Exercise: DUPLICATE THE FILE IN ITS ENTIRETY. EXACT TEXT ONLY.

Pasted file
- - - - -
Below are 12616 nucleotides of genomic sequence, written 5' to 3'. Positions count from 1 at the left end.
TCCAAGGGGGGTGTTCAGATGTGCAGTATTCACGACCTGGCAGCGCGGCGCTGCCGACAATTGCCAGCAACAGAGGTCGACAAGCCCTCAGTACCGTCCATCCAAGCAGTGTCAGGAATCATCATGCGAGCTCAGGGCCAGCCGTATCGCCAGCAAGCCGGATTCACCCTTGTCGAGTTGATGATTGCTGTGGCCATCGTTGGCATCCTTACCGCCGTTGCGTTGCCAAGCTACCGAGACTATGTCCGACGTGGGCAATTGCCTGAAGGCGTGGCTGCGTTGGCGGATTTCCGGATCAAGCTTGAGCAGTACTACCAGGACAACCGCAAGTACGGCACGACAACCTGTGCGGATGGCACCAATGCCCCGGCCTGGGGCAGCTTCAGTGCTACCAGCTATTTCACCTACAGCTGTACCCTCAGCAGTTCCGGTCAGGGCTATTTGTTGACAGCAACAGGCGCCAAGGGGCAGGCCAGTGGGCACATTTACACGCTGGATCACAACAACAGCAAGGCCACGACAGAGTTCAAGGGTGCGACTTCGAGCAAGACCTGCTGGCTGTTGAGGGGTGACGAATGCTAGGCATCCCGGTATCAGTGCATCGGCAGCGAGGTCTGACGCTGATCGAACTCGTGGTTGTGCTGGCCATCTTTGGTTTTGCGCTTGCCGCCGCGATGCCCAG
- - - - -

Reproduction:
Below are 12616 nucleotides of genomic sequence, written 5' to 3'. Positions count from 1 at the left end.
TCCAAGGGGGGTGTTCAGATGTGCAGTATTCACGACCTGGCAGCGCGGCGCTGCCGACAATTGCCAGCAACAGAGGTCGACAAGCCCTCAGTACCGTCCATCCAAGCAGTGTCAGGAATCATCATGCGAGCTCAGGGCCAGCCGTATCGCCAGCAAGCCGGATTCACCCTTGTCGAGTTGATGATTGCTGTGGCCATCGTTGGCATCCTTACCGCCGTTGCGTTGCCAAGCTACCGAGACTATGTCCGACGTGGGCAATTGCCTGAAGGCGTGGCTGCGTTGGCGGATTTCCGGATCAAGCTTGAGCAGTACTACCAGGACAACCGCAAGTACGGCACGACAACCTGTGCGGATGGCACCAATGCCCCGGCCTGGGGCAGCTTCAGTGCTACCAGCTATTTCACCTACAGCTGTACCCTCAGCAGTTCCGGTCAGGGCTATTTGTTGACAGCAACAGGCGCCAAGGGGCAGGCCAGTGGGCACATTTACACGCTGGATCACAACAACAGCAAGGCCACGACAGAGTTCAAGGGTGCGACTTCGAGCAAGACCTGCTGGCTGTTGAGGGGTGACGAATGCTAGGCATCCCGGTATCAGTGCATCGGCAGCGAGGTCTGACGCTGATCGAACTCGTGGTTGTGCTGGCCATCTTTGGTTTTGCGCTTGCCGCCGCGATGCCCAG